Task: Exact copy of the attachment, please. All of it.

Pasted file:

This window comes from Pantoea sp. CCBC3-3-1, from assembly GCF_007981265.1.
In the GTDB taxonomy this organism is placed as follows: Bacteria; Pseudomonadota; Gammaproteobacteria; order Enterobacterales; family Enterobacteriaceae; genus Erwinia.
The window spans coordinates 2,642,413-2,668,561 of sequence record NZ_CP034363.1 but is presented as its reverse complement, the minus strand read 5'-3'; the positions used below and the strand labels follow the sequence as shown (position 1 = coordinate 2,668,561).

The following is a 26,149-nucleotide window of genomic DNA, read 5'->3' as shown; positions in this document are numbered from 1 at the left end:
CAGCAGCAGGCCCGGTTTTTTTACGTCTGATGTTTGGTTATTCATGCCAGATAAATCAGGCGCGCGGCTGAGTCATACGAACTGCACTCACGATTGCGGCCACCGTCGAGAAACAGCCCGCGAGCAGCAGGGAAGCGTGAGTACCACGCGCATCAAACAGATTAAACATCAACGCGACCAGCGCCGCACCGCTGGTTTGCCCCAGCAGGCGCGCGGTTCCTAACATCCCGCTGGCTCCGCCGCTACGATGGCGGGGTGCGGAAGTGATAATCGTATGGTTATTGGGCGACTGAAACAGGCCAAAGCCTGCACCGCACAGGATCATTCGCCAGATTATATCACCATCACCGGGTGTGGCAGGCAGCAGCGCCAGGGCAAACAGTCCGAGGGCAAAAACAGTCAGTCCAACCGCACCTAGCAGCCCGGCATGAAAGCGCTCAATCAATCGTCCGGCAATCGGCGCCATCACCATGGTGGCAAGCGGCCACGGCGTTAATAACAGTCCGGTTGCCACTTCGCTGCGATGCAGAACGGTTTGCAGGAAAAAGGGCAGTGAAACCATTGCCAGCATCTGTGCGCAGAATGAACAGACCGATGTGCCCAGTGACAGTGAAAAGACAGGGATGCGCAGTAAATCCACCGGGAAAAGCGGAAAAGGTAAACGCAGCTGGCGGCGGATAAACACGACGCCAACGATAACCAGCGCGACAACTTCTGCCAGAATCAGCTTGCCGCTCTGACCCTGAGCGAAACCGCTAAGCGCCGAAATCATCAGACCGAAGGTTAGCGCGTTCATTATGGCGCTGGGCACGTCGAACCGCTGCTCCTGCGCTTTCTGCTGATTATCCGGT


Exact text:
This window comes from Pantoea sp. CCBC3-3-1, from assembly GCF_007981265.1.
In the GTDB taxonomy this organism is placed as follows: Bacteria; Pseudomonadota; Gammaproteobacteria; order Enterobacterales; family Enterobacteriaceae; genus Erwinia.
The window spans coordinates 2,642,413-2,668,561 of sequence record NZ_CP034363.1 but is presented as its reverse complement, the minus strand read 5'-3'; the positions used below and the strand labels follow the sequence as shown (position 1 = coordinate 2,668,561).

The following is a 26,149-nucleotide window of genomic DNA, read 5'->3' as shown; positions in this document are numbered from 1 at the left end:
CAGCAGCAGGCCCGGTTTTTTTACGTCTGATGTTTGGTTATTCATGCCAGATAAATCAGGCGCGCGGCTGAGTCATACGAACTGCACTCACGATTGCGGCCACCGTCGAGAAACAGCCCGCGAGCAGCAGGGAAGCGTGAGTACCACGCGCATCAAACAGATTAAACATCAACGCGACCAGCGCCGCACCGCTGGTTTGCCCCAGCAGGCGCGCGGTTCCTAACATCCCGCTGGCTCCGCCGCTACGATGGCGGGGTGCGGAAGTGATAATCGTATGGTTATTGGGCGACTGAAACAGGCCAAAGCCTGCACCGCACAGGATCATTCGCCAGATTATATCACCATCACCGGGTGTGGCAGGCAGCAGCGCCAGGGCAAACAGTCCGAGGGCAAAAACAGTCAGTCCAACCGCACCTAGCAGCCCGGCATGAAAGCGCTCAATCAATCGTCCGGCAATCGGCGCCATCACCATGGTGGCAAGCGGCCACGGCGTTAATAACAGTCCGGTTGCCACTTCGCTGCGATGCAGAACGGTTTGCAGGAAAAAGGGCAGTGAAACCATTGCCAGCATCTGTGCGCAGAATGAACAGACCGATGTGCCCAGTGACAGTGAAAAGACAGGGATGCGCAGTAAATCCACCGGGAAAAGCGGAAAAGGTAAACGCAGCTGGCGGCGGATAAACACGACGCCAACGATAACCAGCGCGACAACTTCTGCCAGAATCAGCTTGCCGCTCTGACCCTGAGCGAAACCGCTAAGCGCCGAAATCATCAGACCGAAGGTTAGCGCGTTCATTATGGCGCTGGGCACGTCGAACCGCTGCTCCTGCGCTTTCTGCTGATTATCCGGT